Use of surface water is very common in the non-arid portions of the US. Usually streams or rivers are impounded by dams which create a water body (lake) where surface water is removed via an intake. The intake transfers the surface water to a potable water system or irrigation system. Below are photos of the Alton (IL) Water Treatment Plant and Intake on the Mississippi River constructed in 2003 (just upstream of St. Louis and the Melvin Price Locks & Dam).

In arid regions, rivers and streams are typically ephemeral (intermittent flow) and cannot be used as a reliable water supply. The Tucson region has many ephemeral streams/rivers (aka dry washes) that only flow during a precipitation event.

The only big exception is the Colorado River which has a huge watershed, capturing precipitation in the Upper Basin states (Wyoming, Colorado, Utah and New Mexico) and flowing south through the thirsty arid Lower Basin states (Nevada, Arizona and California). If not for the Colorado River, growth in the Lower Basin states would be minimal. The Colorado River will be covered in more detail in future Know Your H2O blog(s).

Surface Water-Pros

  • Surface water is easier to manage because you can physically see it and readily monitor quality and quantity.

  • Some surface waters can provide huge volumes of water, e.g. Colorado River, Mississippi River, etc. The roadblock is constructing the massive transportation infrastructure to get that water to areas of need.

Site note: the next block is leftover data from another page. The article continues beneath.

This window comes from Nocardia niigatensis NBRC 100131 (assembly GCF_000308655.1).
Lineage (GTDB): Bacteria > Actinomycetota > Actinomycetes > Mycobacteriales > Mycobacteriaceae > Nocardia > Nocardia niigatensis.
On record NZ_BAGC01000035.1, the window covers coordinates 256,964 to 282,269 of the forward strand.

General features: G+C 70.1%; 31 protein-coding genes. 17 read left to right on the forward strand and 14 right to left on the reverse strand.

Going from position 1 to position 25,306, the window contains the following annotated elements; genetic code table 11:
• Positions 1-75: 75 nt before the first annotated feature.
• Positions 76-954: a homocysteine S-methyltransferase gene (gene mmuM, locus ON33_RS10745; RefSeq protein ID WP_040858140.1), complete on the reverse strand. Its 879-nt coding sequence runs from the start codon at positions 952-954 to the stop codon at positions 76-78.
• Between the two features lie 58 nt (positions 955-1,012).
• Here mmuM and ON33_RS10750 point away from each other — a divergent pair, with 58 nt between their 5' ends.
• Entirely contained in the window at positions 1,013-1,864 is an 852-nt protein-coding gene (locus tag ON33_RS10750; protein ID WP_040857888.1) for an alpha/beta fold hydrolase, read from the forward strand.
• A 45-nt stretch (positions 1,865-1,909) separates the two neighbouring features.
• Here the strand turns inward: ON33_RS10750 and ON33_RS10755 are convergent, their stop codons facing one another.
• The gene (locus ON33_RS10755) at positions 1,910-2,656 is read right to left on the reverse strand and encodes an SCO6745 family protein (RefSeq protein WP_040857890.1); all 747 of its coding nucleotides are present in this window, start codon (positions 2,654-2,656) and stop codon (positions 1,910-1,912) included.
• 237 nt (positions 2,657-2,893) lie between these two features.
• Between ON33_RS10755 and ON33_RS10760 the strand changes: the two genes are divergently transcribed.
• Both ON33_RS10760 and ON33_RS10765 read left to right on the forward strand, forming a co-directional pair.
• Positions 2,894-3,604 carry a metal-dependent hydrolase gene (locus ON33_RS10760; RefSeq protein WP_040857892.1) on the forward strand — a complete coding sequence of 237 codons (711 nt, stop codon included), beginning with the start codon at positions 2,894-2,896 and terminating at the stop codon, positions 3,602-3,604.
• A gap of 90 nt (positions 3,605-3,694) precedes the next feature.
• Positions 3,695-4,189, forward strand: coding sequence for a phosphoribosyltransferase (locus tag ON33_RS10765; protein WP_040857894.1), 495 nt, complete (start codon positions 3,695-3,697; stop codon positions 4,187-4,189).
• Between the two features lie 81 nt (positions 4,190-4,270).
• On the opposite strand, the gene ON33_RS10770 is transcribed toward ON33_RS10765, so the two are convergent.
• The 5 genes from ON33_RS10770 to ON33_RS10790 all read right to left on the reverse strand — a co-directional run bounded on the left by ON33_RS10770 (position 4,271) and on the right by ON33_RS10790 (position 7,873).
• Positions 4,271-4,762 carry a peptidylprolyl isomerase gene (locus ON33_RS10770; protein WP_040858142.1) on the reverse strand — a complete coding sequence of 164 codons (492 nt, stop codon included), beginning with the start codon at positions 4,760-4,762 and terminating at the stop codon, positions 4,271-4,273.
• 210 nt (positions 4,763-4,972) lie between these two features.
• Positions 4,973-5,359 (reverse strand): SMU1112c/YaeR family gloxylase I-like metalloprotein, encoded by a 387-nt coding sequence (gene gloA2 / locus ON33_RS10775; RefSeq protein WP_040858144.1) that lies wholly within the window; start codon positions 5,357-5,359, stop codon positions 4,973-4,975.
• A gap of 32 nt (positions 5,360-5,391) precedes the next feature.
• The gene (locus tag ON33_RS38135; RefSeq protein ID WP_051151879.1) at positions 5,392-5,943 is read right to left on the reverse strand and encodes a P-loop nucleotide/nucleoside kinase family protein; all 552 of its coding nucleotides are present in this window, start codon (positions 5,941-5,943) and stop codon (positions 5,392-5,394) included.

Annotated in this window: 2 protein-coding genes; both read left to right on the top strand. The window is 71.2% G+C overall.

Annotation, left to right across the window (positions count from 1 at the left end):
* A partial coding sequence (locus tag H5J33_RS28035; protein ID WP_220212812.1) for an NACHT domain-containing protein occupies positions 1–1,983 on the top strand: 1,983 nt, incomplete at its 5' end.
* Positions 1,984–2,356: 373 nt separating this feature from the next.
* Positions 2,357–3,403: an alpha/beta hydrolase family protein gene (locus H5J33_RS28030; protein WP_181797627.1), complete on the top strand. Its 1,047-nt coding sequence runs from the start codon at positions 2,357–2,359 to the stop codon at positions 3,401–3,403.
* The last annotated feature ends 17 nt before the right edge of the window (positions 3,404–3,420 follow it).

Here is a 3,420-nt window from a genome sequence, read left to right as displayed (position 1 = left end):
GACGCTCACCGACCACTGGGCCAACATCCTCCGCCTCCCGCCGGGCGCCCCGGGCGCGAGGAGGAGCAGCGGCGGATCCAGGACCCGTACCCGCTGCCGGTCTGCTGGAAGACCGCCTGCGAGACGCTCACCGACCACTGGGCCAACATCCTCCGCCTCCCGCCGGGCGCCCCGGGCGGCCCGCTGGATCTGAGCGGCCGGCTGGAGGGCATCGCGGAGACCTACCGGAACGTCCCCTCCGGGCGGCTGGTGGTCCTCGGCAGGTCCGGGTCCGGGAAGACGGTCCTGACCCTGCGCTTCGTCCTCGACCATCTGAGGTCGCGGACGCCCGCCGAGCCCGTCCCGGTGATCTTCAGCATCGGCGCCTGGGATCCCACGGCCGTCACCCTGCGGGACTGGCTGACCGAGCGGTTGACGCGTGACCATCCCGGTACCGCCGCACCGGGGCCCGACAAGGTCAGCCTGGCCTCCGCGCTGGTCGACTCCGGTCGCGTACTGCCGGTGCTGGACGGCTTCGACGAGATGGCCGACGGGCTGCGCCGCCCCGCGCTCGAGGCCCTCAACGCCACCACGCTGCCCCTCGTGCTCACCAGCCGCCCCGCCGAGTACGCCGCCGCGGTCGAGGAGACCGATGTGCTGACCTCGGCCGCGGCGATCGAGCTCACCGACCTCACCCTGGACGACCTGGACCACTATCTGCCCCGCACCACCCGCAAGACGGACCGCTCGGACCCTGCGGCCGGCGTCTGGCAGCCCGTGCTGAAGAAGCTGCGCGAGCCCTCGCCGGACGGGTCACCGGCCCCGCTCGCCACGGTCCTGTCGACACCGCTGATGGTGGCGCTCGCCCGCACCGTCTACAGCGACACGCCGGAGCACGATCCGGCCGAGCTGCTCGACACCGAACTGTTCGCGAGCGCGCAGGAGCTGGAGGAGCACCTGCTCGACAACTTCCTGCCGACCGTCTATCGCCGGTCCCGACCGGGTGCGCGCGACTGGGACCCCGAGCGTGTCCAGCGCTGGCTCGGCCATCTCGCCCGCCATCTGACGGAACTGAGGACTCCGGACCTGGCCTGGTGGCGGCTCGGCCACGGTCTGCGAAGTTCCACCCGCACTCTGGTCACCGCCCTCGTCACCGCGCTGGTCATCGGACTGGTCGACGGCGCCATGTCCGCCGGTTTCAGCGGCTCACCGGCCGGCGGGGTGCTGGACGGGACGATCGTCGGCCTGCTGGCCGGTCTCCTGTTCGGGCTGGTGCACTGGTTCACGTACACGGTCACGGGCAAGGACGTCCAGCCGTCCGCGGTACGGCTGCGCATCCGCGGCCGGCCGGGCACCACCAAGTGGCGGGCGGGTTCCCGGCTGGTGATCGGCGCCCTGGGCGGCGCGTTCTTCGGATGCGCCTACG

Surface Water-Cons

  • Surface water is subject to flooding and drought. Surface water facilities must be planned and designed to accommodate a wide range of natural events. For example, large man-made storage reservoirs may be required to store surface water during wet periods for use during dry periods.

  • Surface water will contain sediment, biological and other contaminants that will require treatment for potable use and minor treatment for irrigation use. [4]

  • Surface water can become subject to man-made pollution and render surface water unusable or require additional complex water treatment, e.g. petroleum and solvents.

So there you have it! Seems simple enough, but as pointed out in the pros/cons, utilizing groundwater and surface water for potable water and irrigation water can get very complex.


Next up--Arizona Water Law.



[1] Fractures and voids in underground rock deposits can also yield groundwater but is usually very limited. Rock wells are common in northern New England.

[2] Most wells are housed in a small structure to protect the equipment from the elements and provide added security. The well in the photo is located in warm/sunny La Quinta, CA where freezing is not a problem.

[3] Ocean water is also a surface water and can be utilized as a potable water or irrigation water source but it requires desalination treatment which is extremely expensive and creates a brine waste. The treatment cost, waste handling cost and the transportation infrastructure cost to get ocean water to the Tucson area eliminates ocean water as an economically viable water source.

[4] All surface waters in the US require filtration treatment for potable use. The only exception is the Catskill and Delaware water supplies for New York City which have a waiver due to their expansive, pristine watersheds. Surface water used for irrigation usually requires minor treatment to reduce sediment.